Texas has an unrestricted equal rights bill that flew through the House of Representatives, ultimately passing 144-1. HB1386/SB1877 is simple and restores a right that all Texas-born adoptees had until 1957: the right to request and obtain your own original birth certificate. It is facing an impending deadline to be heard and reported out of a Senate committee before it can be considered by the full senate. Support for the bill is broad, and adoptee rights organizations are working closely together to push for the bill’s passage. The Texas Adoptee Rights Coalition and Support Texas Adoptee Rights, for example, have issued a joint statement pledging cooperation in advocacy. A recent letter to Senator Joan Huffman, chair of the committee where the bill must be heard, was also endorsed by a broad range of adoptee rights and adoption-related organizations, including Ft. Worth-based Gladney Center for Adoption.
Iowa has enacted a discriminatory bill, effective May 19, 2021. The bill uses a corrupt contact preference form to allow birthparents to request redaction of their personally identifiable information on an adoptee’s birth record. A FAQ about the bill is here.
Tennessee has enacted a bill that repeals the state’s unconstitutional “contact veto,” along with the registry associated with the veto. It goes into effect on July 1, 2022, and efforts are underway in the state to notify anyone who had previously filed a contact veto with the registry.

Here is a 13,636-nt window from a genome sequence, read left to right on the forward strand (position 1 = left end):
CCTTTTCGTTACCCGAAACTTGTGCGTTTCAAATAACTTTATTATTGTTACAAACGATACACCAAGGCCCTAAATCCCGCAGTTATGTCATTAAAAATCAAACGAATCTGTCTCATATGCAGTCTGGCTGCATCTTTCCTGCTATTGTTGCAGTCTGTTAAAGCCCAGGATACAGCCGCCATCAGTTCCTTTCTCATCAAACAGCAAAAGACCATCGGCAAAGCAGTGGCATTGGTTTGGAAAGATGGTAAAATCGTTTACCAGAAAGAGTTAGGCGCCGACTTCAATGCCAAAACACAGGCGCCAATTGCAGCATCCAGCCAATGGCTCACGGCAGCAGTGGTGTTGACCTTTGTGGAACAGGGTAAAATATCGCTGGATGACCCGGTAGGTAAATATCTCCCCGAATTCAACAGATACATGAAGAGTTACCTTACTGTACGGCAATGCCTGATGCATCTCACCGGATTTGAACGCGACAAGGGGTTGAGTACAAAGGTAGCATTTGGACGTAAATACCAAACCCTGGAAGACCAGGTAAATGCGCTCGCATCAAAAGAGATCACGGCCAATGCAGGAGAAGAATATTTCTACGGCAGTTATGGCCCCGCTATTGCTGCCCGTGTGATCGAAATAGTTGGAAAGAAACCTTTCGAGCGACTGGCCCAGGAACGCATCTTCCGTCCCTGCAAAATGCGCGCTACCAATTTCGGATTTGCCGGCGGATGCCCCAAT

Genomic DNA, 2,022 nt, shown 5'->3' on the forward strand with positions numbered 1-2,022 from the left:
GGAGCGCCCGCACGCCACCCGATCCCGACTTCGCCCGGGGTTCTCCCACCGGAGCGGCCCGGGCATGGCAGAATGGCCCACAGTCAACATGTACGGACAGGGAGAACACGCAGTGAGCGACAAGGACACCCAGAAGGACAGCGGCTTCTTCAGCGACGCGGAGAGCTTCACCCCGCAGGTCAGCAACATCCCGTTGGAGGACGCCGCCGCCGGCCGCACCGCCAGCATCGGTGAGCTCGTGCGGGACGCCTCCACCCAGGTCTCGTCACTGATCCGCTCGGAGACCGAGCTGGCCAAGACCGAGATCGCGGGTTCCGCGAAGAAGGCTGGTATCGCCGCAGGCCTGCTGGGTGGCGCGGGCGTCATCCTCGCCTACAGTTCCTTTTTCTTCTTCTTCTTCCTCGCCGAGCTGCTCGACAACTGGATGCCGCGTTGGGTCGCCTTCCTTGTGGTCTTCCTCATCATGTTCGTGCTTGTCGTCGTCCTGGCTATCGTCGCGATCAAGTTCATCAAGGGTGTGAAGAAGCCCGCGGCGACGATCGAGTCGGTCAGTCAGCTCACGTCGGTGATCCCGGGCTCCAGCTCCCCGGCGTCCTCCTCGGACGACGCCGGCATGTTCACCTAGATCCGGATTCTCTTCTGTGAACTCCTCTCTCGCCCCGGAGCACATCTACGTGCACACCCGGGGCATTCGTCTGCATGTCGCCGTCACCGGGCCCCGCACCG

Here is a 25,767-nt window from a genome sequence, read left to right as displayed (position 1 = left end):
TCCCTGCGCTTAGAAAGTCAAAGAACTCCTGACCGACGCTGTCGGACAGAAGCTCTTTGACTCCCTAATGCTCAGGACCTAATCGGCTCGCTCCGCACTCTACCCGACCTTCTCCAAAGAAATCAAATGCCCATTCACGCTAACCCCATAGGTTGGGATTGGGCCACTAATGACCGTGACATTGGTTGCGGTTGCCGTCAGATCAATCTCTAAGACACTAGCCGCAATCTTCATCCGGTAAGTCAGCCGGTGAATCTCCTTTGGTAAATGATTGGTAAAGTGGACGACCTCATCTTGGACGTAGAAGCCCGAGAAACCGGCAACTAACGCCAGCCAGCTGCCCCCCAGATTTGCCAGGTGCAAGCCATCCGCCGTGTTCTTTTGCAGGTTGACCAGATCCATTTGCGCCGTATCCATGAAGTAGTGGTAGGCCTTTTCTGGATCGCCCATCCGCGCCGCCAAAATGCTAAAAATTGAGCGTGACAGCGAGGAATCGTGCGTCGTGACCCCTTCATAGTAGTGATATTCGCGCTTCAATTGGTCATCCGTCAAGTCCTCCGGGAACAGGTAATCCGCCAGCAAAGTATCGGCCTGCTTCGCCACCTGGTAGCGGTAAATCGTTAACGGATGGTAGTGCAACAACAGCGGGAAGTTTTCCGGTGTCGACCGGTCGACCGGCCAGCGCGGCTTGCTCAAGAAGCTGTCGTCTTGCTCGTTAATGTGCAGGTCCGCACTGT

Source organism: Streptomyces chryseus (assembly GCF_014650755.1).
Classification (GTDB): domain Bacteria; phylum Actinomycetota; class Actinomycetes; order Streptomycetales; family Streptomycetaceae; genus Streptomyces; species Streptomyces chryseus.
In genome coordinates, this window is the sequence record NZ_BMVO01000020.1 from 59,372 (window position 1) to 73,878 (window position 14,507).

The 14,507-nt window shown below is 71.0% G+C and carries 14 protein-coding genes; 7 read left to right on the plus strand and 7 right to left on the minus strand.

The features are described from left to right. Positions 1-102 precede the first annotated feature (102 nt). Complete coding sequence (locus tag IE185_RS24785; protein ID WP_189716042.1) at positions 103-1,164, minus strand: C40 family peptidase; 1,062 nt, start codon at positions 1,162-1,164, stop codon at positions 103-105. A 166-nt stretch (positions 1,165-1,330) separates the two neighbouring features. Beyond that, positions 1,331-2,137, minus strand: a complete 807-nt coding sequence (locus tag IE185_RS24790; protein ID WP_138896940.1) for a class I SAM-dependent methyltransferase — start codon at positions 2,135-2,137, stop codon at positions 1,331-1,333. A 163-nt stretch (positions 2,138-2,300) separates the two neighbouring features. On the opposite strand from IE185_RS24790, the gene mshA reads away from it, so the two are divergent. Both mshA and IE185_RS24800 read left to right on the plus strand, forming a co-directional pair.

Pretty Much Dead
An odd Assembly bill in New York, which conflicts with the recently passed equal rights bill, was considered dead on arrival, and it is highly unlikely it will move out of committee or even be considered. It has no companion bill in the Senate.
Idaho’s H59, which was scuttled at a Senate committee hearing and tagged for further amendment, is all but dead. In a wild and record-breaking Idaho legislative session, the Senate has adjourned but the House has only recessed, meaning it is technically possible for the House to call all legislators back into session later in the year. H59, as introduced, would have made the right to request an original birth record prospective only for persons adopted after June 30, 2021. Additional discriminatory amendments, however, were on the table after a hearing in a senate committee went off the rails.
Unrestricted equal rights bills in Minnesota, Maryland, and Florida, are dead. The bills would have restored the right of adult adoptees to request and obtain a copy of their own birth records. The Maryland bill, supported by the Capitol Coalition for Adoptee Rights, was reported out of committee but was defeated by vote in the Maryland Senate. The Minnesota bill was withdrawn after opposition in a senate committee, and the Florida bills stood no chance of advancement and did not receive hearings—they are likely to be reintroduced next session with discriminatory amendments, as has been the practice of Florida advocates and legislators in the past.
Other states where various bills have died include Indiana, Mississippi, Vermont, and West Virginia. A map and description of all state-level adoptee rights legislation is here.
About Gregory D. Luce
Adoptees United Inc. | President
Gregory Luce is an attorney and DC-born adoptee. He is the founder of the Adoptee Rights Law Center, which provides resources and legal advocacy for adult adoptees on issues of identity and U.S. citizenship.